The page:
A new report by the British not-for-profit organisation Medical Technology Group (MTG) has found that eight medical technologies could save the UK economy about £476m in terms of decreased long-term health costs and benefit payments.
The amount is equivalent to an additional 20,000 nurses or 10.5 million general practitioner (GP) visits.
Highlighting the potential of medical technology to help the National Health Service (NHS), the report studied data related to coronary angioplasty, hip replacements, implantable cardiac defibrillators (ICDs), insulin pumps, diagnostics, fibroid embolisation, pain management, and wound care.
More than a fifth of savings are reported to come from coronary angioplasty and in 2015 alone 100,000 procedures were performed, enabling 32,456 patients to become economically active again.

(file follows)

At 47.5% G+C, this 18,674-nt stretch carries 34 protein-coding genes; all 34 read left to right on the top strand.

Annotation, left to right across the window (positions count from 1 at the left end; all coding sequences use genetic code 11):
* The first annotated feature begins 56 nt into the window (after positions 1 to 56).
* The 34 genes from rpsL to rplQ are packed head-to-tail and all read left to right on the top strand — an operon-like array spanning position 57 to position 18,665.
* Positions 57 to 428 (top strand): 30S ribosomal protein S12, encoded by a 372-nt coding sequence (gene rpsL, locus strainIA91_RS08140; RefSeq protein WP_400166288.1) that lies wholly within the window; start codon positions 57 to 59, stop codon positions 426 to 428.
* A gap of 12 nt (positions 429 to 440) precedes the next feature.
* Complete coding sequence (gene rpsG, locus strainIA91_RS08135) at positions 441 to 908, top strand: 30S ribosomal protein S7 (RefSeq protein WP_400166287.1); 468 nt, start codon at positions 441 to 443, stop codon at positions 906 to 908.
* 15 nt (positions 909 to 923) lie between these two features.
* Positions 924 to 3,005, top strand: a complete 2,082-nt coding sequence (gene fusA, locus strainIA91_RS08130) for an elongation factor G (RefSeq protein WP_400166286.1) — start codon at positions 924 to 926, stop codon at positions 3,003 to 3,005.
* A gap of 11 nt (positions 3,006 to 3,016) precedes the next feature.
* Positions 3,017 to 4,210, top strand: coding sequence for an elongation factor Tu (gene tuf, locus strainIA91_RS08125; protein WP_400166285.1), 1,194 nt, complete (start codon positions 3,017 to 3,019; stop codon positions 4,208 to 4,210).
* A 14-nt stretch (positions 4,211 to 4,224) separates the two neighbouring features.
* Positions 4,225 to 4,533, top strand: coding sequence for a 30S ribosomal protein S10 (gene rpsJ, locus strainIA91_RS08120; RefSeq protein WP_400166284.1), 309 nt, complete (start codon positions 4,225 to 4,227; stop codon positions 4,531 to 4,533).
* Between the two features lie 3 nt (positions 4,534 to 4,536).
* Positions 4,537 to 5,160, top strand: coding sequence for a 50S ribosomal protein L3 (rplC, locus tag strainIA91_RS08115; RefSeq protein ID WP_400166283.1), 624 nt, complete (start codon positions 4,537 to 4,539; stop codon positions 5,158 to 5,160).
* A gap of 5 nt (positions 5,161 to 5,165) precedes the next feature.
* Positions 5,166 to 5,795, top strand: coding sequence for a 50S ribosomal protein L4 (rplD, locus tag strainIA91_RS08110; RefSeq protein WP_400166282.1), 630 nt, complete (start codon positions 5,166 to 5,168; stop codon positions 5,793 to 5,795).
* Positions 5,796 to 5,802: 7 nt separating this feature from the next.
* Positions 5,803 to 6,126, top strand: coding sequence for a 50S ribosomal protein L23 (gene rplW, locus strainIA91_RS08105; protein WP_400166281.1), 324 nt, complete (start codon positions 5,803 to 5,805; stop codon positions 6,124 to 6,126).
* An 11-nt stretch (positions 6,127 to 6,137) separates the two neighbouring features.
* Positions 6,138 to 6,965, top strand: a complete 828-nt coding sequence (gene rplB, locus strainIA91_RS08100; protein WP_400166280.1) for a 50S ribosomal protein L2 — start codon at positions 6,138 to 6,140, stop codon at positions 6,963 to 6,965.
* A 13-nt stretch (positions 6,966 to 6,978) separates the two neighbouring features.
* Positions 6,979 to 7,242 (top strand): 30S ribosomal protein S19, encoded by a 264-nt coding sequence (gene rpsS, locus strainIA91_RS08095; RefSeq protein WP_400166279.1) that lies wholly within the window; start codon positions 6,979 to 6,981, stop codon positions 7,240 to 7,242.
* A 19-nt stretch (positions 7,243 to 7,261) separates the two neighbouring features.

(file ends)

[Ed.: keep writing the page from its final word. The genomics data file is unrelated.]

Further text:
The savings in benefits for those returning to work is said to be equivalent to £123.3m per year and is repeated annually for the rest of the patients’ working lives.
MTG further reported £70m savings per year associated with hip replacements, £3m due to ICD implantations, £13.8m by insulin pumps, and £76m with better access to fibroid embolisation.
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In addition, using a spinal cord stimulator for pain management is expected to save £3.8m per year, chronic wounds management would provide £25.3m, and quick diagnosis for suspected sepsis could result in £160m annual savings.
Medical Technology Group chair Barbara Harpham said: “Medical technology has an enormous impact, both in terms of the quality of life that it offers patients and in the cost savings to the health service and the wider economy.
“The trouble is that the upfront cost of medical technology often means patient access is being limited and cheaper short-term solutions being chosen – in other words, a false economy.
“With the NHS budget under increasing pressure, it’s time we rethink the approach to rationing medical treatments that gives people back their lives.”